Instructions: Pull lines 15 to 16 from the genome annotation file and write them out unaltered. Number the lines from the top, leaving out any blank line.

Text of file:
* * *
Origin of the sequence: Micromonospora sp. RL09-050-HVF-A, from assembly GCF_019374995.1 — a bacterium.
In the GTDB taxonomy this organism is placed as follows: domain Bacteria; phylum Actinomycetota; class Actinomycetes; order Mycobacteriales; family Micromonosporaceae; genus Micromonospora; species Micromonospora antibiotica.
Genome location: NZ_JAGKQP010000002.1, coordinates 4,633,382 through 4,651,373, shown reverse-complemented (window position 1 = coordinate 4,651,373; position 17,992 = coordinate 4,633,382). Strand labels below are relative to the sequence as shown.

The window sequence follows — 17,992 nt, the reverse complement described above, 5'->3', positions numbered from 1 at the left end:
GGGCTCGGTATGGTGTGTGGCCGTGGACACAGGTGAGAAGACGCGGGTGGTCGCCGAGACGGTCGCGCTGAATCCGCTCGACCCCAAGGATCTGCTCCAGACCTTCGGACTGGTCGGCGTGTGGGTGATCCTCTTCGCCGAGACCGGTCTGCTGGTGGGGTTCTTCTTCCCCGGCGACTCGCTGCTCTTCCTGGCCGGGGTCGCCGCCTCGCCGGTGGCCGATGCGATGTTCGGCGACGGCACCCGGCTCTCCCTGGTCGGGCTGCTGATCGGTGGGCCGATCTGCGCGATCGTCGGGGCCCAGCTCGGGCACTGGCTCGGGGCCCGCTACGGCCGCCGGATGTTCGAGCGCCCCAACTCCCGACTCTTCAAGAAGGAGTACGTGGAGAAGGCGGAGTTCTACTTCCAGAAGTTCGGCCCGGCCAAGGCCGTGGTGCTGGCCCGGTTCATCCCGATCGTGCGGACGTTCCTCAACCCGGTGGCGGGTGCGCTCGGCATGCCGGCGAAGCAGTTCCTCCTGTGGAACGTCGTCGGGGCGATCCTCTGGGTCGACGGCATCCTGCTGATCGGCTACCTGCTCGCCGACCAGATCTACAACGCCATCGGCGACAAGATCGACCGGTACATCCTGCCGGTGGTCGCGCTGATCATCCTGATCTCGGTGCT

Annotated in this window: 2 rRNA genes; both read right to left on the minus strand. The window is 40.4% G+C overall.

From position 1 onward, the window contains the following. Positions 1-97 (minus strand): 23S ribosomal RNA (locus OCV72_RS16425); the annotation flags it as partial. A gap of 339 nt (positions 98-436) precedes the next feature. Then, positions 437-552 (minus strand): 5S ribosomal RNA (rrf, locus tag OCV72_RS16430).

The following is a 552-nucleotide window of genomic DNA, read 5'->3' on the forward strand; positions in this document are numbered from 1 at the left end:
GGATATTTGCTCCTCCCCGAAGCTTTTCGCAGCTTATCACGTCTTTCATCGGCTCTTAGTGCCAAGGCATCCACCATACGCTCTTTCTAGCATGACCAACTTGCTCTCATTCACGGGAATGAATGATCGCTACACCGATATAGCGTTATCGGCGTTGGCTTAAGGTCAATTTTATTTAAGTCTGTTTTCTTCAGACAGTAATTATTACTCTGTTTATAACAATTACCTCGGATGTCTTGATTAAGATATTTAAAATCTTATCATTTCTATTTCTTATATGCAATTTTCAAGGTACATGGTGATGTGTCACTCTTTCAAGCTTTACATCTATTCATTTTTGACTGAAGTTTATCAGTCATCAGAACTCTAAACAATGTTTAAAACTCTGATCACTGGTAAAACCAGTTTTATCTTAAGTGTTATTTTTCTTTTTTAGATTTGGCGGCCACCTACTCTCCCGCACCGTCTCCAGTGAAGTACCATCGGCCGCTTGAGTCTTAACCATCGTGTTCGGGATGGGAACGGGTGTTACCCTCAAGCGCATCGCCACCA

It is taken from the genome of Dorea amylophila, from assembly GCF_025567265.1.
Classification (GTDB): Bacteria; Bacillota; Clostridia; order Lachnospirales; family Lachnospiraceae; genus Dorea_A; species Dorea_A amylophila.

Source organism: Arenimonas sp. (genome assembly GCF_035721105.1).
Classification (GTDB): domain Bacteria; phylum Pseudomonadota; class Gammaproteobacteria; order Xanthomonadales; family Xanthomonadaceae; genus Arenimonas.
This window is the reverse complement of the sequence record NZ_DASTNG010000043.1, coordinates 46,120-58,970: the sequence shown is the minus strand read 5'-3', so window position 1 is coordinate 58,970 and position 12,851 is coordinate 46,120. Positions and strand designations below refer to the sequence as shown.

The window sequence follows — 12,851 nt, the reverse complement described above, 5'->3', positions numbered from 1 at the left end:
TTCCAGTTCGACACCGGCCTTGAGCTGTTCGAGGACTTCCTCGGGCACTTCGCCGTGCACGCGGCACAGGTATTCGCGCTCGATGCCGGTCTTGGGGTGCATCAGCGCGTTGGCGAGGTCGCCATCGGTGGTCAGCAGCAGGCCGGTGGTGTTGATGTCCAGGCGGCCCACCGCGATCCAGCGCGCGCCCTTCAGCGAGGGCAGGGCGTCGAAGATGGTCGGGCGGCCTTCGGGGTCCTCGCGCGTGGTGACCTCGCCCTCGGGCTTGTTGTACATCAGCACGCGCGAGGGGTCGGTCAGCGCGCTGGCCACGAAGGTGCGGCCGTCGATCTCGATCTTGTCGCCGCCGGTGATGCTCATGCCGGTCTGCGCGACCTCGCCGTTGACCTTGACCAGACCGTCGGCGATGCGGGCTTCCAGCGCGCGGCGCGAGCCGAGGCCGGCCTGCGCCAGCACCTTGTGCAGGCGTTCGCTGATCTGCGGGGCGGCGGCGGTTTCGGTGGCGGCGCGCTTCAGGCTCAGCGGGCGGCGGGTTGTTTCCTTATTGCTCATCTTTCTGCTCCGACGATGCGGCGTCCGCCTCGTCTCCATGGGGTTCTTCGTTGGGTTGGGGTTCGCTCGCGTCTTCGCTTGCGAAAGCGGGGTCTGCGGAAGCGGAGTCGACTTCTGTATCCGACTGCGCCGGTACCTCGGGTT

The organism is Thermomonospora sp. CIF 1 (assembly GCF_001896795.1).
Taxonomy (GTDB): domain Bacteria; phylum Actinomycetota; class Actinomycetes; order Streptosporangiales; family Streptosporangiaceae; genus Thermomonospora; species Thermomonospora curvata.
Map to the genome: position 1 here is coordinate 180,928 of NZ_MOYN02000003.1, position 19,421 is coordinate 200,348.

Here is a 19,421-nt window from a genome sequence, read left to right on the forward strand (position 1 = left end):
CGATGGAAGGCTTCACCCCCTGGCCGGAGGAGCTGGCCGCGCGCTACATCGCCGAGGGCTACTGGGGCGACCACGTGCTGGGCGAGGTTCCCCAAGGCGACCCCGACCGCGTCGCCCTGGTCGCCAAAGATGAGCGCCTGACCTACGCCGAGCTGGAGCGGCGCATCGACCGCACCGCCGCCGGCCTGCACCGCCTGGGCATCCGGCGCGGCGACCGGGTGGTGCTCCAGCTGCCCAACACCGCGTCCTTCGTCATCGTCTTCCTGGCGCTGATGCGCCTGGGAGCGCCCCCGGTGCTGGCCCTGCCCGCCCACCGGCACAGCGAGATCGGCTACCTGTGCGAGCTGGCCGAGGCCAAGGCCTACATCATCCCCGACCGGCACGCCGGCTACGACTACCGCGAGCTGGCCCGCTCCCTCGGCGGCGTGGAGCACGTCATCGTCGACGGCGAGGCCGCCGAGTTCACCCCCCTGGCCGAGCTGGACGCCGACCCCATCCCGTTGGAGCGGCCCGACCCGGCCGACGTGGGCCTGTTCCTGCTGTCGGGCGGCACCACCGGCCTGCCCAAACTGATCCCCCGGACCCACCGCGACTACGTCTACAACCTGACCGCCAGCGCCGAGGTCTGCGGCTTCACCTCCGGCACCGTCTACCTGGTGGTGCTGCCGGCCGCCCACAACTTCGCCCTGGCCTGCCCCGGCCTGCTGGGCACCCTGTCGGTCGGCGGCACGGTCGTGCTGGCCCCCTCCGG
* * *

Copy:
The window sequence follows — 12,851 nt, the reverse complement described above, 5'->3', positions numbered from 1 at the left end:
TTCCAGTTCGACACCGGCCTTGAGCTGTTCGAGGACTTCCTCGGGCACTTCGCCGTGCACGCGGCACAGGTATTCGCGCTCGATGCCGGTCTTGGGGTGCATCAGCGCGTTGGCGAGGTCGCCATCGGTGGTCAGCAGCAGGCCGGTGGTGTTGATGTCCAGGCGGCCCACCGCGATCCAGCGCGCGCCCTTCAGCGAGGGCAGGGCGTCGAAGATGGTCGGGCGGCCTTCGGGGTCCTCGCGCGTGGTGACCTCGCCCTCGGGCTTGTTGTACATCAGCACGCGCGAGGGGTCGGTCAGCGCGCTGGCCACGAAGGTGCGGCCGTCGATCTCGATCTTGTCGCCGCCGGTGATGCTCATGCCGGTCTGCGCGACCTCGCCGTTGACCTTGACCAGACCGTCGGCGATGCGGGCTTCCAGCGCGCGGCGCGAGCCGAGGCCGGCCTGCGCCAGCACCTTGTGCAGGCGTTCGCTGATCTGCGGGGCGGCGGCGGTTTCGGTGGCGGCGCGCTTCAGGCTCAGCGGGCGGCGGGTTGTTTCCTTATTGCTCATCTTTCTGCTCCGACGATGCGGCGTCCGCCTCGTCTCCATGGGGTTCTTCGTTGGGTTGGGGTTCGCTCGCGTCTTCGCTTGCGAAAGCGGGGTCTGCGGAAGCGGAGTCGACTTCTGTATCCGACTGCGCCGGTACCTCGGGTT